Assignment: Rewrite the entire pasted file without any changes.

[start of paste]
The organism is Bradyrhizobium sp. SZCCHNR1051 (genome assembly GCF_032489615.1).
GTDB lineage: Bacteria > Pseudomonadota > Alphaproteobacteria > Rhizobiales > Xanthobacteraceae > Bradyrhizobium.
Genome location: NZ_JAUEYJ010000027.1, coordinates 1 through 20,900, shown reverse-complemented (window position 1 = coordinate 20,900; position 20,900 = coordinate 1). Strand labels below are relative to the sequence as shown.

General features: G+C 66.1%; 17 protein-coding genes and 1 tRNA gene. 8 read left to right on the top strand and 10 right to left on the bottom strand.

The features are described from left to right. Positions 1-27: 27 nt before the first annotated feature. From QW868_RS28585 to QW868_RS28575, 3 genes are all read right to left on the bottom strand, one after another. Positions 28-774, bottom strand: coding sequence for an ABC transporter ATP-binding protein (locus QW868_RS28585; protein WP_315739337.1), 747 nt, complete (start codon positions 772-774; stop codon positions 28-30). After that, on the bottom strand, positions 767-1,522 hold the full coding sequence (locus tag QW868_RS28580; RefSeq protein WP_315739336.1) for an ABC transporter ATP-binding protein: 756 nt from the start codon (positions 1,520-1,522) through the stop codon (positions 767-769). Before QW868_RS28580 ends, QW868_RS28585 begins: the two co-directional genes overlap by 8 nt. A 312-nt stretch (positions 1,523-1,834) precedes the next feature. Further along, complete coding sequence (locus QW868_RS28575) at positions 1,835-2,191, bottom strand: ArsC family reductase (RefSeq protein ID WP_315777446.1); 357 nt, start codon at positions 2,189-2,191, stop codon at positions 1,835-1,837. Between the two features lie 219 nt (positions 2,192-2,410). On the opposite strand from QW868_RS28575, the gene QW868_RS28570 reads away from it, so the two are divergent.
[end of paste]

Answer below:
The organism is Bradyrhizobium sp. SZCCHNR1051 (genome assembly GCF_032489615.1).
GTDB lineage: Bacteria > Pseudomonadota > Alphaproteobacteria > Rhizobiales > Xanthobacteraceae > Bradyrhizobium.
Genome location: NZ_JAUEYJ010000027.1, coordinates 1 through 20,900, shown reverse-complemented (window position 1 = coordinate 20,900; position 20,900 = coordinate 1). Strand labels below are relative to the sequence as shown.

General features: G+C 66.1%; 17 protein-coding genes and 1 tRNA gene. 8 read left to right on the top strand and 10 right to left on the bottom strand.

The features are described from left to right. Positions 1-27: 27 nt before the first annotated feature. From QW868_RS28585 to QW868_RS28575, 3 genes are all read right to left on the bottom strand, one after another. Positions 28-774, bottom strand: coding sequence for an ABC transporter ATP-binding protein (locus QW868_RS28585; protein WP_315739337.1), 747 nt, complete (start codon positions 772-774; stop codon positions 28-30). After that, on the bottom strand, positions 767-1,522 hold the full coding sequence (locus tag QW868_RS28580; RefSeq protein WP_315739336.1) for an ABC transporter ATP-binding protein: 756 nt from the start codon (positions 1,520-1,522) through the stop codon (positions 767-769). Before QW868_RS28580 ends, QW868_RS28585 begins: the two co-directional genes overlap by 8 nt. A 312-nt stretch (positions 1,523-1,834) precedes the next feature. Further along, complete coding sequence (locus QW868_RS28575) at positions 1,835-2,191, bottom strand: ArsC family reductase (RefSeq protein ID WP_315777446.1); 357 nt, start codon at positions 2,189-2,191, stop codon at positions 1,835-1,837. Between the two features lie 219 nt (positions 2,192-2,410). On the opposite strand from QW868_RS28575, the gene QW868_RS28570 reads away from it, so the two are divergent.